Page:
WHITE PLAINS, N.Y. – U.S. Rep. Nita M. Lowey, D-Harrison, the ranking member on the House Appropriations Committee, announced on Monday a $93,300 National Institutes of Health grant to Burke Rehabilitation Center in White Plains to improve the performance of tests during clinical trials that benefit victims of stroke, trauma, and disease.
“Recovery from serious illness is equally as important as prevention,” said Lowey. “This investment in medical research will help victims of stroke experience once again the full range of motion that many of us take for granted. I will continue to fight for increased investments in medical research that improve lives, and support the Lower Hudson Valley economy.”
The grant comes from the Clinical Research Related to Neurological Disorders program within NIH’s National Institute of Neurological Disorders and Stroke.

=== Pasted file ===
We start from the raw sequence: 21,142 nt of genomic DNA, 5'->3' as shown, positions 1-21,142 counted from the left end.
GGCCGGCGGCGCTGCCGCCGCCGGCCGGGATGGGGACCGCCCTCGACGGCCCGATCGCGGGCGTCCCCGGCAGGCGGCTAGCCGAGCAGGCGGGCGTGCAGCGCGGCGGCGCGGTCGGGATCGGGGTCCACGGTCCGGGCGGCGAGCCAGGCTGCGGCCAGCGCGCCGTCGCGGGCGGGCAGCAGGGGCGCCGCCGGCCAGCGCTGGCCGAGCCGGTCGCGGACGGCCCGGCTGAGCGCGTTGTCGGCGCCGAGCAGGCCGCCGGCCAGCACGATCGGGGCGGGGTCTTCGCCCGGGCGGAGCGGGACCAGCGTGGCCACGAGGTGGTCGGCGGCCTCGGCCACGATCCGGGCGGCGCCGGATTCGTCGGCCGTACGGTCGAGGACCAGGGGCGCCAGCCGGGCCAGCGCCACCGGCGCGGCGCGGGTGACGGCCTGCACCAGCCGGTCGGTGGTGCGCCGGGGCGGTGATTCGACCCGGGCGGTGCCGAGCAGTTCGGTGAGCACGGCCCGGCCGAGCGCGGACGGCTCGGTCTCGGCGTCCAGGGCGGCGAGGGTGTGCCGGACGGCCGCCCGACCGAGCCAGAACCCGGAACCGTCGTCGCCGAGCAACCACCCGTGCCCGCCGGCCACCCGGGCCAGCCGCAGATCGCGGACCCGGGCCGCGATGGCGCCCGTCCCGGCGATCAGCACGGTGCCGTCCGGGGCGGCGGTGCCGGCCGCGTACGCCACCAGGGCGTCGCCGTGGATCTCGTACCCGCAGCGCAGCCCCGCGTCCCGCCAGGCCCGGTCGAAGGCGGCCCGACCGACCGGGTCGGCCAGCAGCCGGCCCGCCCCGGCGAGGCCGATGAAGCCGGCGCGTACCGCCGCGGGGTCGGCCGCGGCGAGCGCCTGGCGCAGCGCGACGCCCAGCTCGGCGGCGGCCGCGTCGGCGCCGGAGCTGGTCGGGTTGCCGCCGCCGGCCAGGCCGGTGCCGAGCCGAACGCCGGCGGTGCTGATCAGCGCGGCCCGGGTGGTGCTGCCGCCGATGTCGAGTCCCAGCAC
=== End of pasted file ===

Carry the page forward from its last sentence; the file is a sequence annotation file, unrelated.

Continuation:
According to Burke, many patients with injury to the brain (such as stroke, trauma, or disease) have difficulty with a hand movement called supination – turning the hand from palm down to palm up. This motion is important in and of itself, for turning a key, for example, but also for manipulating countless objects in everyday life.
“The NIH has given us support to develop a test of supination in rats. This will enable us to test this meaningful function,” said Dr. Jason B. Carmel, director of the Motor Recovery Laboratory at Burke. Many promising therapies from basic science laboratories never make it to the market, creating a so-called “Valley of Death.”
“Our hope is lab studies that show improvement in supination in rats will more likely cross the ‘Valley of Death' and succeed when the therapy is tested in clinical trial,” Carmel said. Medical research investments improve quality of life, and also help the Lower Hudson Valley economy, he said.
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